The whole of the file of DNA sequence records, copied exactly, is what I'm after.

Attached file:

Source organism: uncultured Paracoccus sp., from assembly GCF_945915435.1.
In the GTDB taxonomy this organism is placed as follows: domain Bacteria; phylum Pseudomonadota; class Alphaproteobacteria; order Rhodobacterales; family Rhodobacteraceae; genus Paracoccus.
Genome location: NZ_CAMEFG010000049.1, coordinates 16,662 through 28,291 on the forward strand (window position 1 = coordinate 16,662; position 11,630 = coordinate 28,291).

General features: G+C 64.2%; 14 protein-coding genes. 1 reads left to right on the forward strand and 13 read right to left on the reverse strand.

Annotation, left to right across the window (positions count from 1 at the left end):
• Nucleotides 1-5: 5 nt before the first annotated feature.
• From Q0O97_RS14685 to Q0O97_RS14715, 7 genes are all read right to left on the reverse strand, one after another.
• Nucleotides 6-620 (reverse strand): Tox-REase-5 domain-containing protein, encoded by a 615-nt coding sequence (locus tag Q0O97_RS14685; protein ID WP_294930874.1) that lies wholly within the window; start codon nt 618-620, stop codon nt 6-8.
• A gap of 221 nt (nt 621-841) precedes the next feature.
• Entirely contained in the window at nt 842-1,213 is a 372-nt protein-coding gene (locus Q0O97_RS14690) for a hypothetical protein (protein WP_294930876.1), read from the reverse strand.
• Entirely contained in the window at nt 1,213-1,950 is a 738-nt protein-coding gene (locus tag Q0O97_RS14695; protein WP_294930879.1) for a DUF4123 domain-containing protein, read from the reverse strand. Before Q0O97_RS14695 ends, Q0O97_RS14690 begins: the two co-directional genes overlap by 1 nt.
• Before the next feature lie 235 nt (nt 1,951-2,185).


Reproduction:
Source organism: uncultured Paracoccus sp., from assembly GCF_945915435.1.
In the GTDB taxonomy this organism is placed as follows: domain Bacteria; phylum Pseudomonadota; class Alphaproteobacteria; order Rhodobacterales; family Rhodobacteraceae; genus Paracoccus.
Genome location: NZ_CAMEFG010000049.1, coordinates 16,662 through 28,291 on the forward strand (window position 1 = coordinate 16,662; position 11,630 = coordinate 28,291).

General features: G+C 64.2%; 14 protein-coding genes. 1 reads left to right on the forward strand and 13 read right to left on the reverse strand.

Annotation, left to right across the window (positions count from 1 at the left end):
• Nucleotides 1-5: 5 nt before the first annotated feature.
• From Q0O97_RS14685 to Q0O97_RS14715, 7 genes are all read right to left on the reverse strand, one after another.
• Nucleotides 6-620 (reverse strand): Tox-REase-5 domain-containing protein, encoded by a 615-nt coding sequence (locus tag Q0O97_RS14685; protein ID WP_294930874.1) that lies wholly within the window; start codon nt 618-620, stop codon nt 6-8.
• A gap of 221 nt (nt 621-841) precedes the next feature.
• Entirely contained in the window at nt 842-1,213 is a 372-nt protein-coding gene (locus Q0O97_RS14690) for a hypothetical protein (protein WP_294930876.1), read from the reverse strand.
• Entirely contained in the window at nt 1,213-1,950 is a 738-nt protein-coding gene (locus tag Q0O97_RS14695; protein WP_294930879.1) for a DUF4123 domain-containing protein, read from the reverse strand. Before Q0O97_RS14695 ends, Q0O97_RS14690 begins: the two co-directional genes overlap by 1 nt.
• Before the next feature lie 235 nt (nt 1,951-2,185).